Cover

Just in Case the Bubble Bursts

AOL made its move before its high-flying share price could be forced to earth

Ross Laver January 24 2000
Cover

Just in Case the Bubble Bursts

AOL made its move before its high-flying share price could be forced to earth

Ross Laver January 24 2000

Just in Case the Bubble Bursts

Cover

AOL made its move before its high-flying share price could be forced to earth

Ross Laver

“Use it or lose it.” The

phrase did not originate in the technology sector, but increasingly it's an article of faith among executives of high-flying Internet companies. What it implies is that firms whose stock is overvalued because of the current mania for all things Internet should use those shares as currency to buy other companies while they still can. Otherwise, there’s a risk they may “lose it” if and when the Internet bubble bursts and stocks like eBay, Yahoo! and Amazon.com return to earth.

Last week, it was Steve Case’s turn to use it, and he did so in spectacular fashion. But almost forgotten amid the hype surrounding America Online Inc.’s $ 156-billion takeover of Time Warner Inc. was one key fact: for Case, marrying AOL to one of the world’s leading publishing, cable and movie empires is, above all, a defensive move. Sure, it’s possible that the whole will be greater than the sum of the parts—providing Case and his counterpart at Time Warner, Gerald Levin, can reconcile the wildly different cultures of a 78 -yearold media conglomer^ ate and a 15-year-old online service that hitherto has always put technology ahead of content. For now, however, the real significance of the Time Warner deal is that it solves a pressing problem for Case, one that down the road might have threatened AOLs viability.

The problem is that AOL, as the world’s biggest Internet service provider, earns most of its revenues from the monthly fees it charges subscribers for dial-up access to the Net. Up to now, that steady stream oi income has been a strength; many other Net firms,

after all, have little or no revenues beyond the relatively modest advertising dollars they collect from their Web sites.

But lately, AOL has watched while one competitor after another has offered free Internet access, directly undermining its business model.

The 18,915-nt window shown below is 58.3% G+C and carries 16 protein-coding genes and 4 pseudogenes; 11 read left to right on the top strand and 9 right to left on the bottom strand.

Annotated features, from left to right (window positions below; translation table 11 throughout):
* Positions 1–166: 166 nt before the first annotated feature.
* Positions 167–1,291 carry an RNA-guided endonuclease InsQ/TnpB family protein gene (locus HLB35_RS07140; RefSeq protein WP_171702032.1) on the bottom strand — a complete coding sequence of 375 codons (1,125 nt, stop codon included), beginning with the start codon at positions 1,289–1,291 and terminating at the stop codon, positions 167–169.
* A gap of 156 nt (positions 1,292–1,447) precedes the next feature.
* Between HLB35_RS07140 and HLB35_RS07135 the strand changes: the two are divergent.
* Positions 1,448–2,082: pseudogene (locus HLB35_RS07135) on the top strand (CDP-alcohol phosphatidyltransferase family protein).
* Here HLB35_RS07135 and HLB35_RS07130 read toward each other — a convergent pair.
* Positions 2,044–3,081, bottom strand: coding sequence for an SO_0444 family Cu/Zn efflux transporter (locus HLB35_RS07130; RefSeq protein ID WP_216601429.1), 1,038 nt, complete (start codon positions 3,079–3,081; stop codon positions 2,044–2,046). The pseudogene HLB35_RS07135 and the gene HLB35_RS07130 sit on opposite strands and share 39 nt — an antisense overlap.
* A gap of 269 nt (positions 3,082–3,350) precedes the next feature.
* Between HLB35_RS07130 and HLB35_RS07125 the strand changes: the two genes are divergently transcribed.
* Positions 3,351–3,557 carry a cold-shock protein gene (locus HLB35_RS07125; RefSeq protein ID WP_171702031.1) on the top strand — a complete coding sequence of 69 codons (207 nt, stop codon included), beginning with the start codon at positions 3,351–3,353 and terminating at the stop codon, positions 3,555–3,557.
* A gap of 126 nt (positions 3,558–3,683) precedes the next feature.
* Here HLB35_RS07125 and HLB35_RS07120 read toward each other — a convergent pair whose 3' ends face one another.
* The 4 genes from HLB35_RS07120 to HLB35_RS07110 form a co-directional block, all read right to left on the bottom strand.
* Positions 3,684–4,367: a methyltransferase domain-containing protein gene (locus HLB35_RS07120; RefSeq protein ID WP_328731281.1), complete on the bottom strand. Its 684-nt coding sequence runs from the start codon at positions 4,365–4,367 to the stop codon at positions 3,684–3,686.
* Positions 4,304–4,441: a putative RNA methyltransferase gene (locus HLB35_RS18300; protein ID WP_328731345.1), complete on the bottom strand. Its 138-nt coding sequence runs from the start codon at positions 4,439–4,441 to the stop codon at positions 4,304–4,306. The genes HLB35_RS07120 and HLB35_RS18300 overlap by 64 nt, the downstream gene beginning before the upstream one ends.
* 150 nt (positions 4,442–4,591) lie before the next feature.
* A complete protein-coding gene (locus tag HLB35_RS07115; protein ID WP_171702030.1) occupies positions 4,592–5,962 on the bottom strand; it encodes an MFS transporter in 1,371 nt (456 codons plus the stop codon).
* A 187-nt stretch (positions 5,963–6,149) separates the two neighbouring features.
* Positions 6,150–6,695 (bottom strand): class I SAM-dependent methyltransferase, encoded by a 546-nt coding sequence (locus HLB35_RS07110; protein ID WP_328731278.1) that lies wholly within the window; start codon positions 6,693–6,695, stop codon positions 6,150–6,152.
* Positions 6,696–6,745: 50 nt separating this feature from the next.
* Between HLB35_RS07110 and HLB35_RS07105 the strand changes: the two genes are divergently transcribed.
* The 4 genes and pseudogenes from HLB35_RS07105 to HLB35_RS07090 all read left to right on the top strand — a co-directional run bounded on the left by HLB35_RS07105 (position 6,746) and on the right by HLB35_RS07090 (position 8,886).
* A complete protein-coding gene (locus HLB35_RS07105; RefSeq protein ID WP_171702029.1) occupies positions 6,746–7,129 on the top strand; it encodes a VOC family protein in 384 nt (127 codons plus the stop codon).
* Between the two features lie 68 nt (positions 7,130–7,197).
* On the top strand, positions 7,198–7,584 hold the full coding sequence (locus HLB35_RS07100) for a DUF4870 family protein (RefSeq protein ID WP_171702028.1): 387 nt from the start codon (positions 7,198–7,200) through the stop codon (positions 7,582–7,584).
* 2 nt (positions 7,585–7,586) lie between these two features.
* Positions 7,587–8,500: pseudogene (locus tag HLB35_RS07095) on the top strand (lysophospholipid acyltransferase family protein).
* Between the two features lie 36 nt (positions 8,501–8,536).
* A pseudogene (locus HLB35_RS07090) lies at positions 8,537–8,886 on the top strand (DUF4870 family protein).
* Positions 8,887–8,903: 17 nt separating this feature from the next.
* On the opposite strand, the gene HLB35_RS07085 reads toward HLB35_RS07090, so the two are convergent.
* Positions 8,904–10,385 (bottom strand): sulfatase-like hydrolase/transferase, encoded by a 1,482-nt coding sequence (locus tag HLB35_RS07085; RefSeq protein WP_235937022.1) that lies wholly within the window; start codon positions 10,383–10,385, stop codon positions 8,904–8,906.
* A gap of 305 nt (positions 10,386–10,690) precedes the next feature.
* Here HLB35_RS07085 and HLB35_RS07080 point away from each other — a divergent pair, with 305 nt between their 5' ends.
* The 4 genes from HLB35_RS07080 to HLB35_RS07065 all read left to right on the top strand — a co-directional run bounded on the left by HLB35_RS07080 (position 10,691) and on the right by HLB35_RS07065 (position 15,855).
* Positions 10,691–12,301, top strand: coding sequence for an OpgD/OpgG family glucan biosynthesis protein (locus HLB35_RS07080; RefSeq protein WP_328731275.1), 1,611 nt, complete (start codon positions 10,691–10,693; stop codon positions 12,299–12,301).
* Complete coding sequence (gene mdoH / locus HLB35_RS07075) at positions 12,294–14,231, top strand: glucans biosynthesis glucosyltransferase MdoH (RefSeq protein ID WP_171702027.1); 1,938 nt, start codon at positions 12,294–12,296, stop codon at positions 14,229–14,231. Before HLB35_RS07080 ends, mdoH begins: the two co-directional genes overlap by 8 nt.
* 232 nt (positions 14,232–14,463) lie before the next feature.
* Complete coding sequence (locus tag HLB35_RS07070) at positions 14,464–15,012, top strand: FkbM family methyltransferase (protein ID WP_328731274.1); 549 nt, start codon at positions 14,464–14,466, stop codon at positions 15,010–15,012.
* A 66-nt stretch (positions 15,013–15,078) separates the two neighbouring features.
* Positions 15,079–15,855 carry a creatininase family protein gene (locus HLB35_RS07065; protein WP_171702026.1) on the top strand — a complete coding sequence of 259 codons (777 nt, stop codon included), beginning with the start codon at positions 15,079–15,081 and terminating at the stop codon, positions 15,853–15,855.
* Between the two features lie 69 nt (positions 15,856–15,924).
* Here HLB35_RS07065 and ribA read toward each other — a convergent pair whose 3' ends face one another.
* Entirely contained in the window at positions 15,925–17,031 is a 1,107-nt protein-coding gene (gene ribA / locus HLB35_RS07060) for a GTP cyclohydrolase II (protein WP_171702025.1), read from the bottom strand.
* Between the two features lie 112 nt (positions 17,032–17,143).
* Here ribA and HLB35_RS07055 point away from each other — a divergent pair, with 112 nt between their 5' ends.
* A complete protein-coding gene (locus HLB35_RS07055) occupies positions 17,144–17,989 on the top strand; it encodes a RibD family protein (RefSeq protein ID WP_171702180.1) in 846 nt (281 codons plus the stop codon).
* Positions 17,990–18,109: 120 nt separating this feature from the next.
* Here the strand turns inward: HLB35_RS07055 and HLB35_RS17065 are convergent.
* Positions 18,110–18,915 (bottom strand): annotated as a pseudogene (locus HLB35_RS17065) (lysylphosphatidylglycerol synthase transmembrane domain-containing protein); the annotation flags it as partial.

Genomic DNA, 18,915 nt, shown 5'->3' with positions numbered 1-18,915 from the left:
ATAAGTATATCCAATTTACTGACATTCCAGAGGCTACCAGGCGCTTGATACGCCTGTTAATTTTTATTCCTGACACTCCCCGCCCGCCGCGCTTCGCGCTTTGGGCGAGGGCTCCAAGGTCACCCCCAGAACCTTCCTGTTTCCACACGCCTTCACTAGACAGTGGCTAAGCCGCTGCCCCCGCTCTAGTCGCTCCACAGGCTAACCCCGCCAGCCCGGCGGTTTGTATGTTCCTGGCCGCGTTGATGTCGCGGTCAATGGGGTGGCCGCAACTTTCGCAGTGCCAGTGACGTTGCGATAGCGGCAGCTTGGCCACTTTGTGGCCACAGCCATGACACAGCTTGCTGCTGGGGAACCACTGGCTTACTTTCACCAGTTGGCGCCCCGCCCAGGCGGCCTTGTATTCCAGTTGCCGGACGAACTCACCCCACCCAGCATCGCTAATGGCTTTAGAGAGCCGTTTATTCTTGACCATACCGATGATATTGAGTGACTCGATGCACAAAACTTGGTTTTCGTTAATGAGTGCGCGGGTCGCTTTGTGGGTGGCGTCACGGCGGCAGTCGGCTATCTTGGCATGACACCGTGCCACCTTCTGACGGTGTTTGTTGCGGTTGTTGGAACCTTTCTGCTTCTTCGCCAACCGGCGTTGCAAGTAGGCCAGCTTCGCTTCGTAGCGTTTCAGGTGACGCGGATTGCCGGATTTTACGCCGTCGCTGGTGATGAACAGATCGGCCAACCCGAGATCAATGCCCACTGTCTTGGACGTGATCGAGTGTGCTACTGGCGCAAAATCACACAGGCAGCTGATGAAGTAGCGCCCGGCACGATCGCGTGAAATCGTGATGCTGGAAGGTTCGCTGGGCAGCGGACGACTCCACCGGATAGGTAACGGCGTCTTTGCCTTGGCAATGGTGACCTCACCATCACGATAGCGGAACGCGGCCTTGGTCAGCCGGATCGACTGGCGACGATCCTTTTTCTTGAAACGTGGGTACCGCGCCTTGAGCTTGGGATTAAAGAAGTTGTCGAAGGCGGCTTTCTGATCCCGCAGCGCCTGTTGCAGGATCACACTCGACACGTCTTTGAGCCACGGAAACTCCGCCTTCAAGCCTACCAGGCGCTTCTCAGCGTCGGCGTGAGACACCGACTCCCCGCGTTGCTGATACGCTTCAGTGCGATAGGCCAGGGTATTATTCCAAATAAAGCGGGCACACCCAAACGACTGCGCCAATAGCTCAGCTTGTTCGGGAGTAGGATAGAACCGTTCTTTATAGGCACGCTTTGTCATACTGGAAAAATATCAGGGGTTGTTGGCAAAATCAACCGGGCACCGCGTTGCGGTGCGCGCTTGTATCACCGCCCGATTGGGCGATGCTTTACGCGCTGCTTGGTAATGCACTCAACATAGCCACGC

One of the first companies to join the free ISP movement was a California start-up called FreePC Inc., backed by former Hollywood mogul Barry Diller and his company, USA Networks. A year ago, Free-PC began offering free computers and Internet access, in return for which users have to endure onscreen ads tailored to their interests and buying habits. Although Free-PC no longer accepts new subscribers, similar free-access deals are available from firms such as NetZero Inc., lstUp.com Corp. and Freei.Net, attracting millions of consumers.

The latest and biggest entrant in the free ISP market is Excite@Home, jointly controlled by AT&T Corp. and many of North America’s largest cable operators. Earlier this month, Excite@Home said it will soon offer free Net access through dial-up connections in most of the United States and Canada. People who want a high-speed connection will still have to pay about $40 a month to use Excite ^Home’s cable broadband network.

For the record, AOL says it isn’t troubled by the free ISP trend. But the company may be more concerned than it is prepared to admit. Notably absent among the advisers that participated in last week’s Time Warner acquisition was Goldman Sachs Group Inc., which has worked for AOL before. Speaking to The Wall Street Journal, AOL executives noted that the securities firm recently led a $230-million share offering of NetZero, a move that appears to have hurt Goldman’s relationship with the online giant.

To conclude that Case saw the writing on the wall from the free ISP trend is perhaps going too far: in an industry that is constantly reinventing itself, he does, after all, have a welldeserved reputation as a survivor. But there’s no doubt that AOL was facing a formidable challenge. By buying Time Warner, Case managed to convert a huge block of his company’s stock into hard assets. Better yet, the deal gives him access to Time Warner’s U.S. cable network, which will make it easier for AOL to roll out its own high-speed service. For that, Case can thank the investors who bid up AOLs stock in the first place. With paper like that, who needs money? G2